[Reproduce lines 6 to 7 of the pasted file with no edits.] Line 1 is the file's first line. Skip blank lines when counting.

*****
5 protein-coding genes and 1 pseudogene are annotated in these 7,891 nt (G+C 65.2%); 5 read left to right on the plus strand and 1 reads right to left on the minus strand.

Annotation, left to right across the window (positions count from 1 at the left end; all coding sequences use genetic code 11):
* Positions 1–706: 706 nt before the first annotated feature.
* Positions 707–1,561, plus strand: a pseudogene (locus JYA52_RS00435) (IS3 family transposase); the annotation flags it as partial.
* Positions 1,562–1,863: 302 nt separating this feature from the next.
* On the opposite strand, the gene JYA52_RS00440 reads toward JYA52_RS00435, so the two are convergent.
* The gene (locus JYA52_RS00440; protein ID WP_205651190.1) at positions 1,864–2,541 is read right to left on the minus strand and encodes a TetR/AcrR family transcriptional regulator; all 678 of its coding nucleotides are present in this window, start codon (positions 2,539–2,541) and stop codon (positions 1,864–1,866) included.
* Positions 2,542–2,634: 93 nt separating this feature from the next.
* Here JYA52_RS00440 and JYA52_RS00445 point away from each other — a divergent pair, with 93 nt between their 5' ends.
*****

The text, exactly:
* On the opposite strand, the gene JYA52_RS00440 reads toward JYA52_RS00435, so the two are convergent.
* The gene (locus JYA52_RS00440; protein ID WP_205651190.1) at positions 1,864–2,541 is read right to left on the minus strand and encodes a TetR/AcrR family transcriptional regulator; all 678 of its coding nucleotides are present in this window, start codon (positions 2,539–2,541) and stop codon (positions 1,864–1,866) included.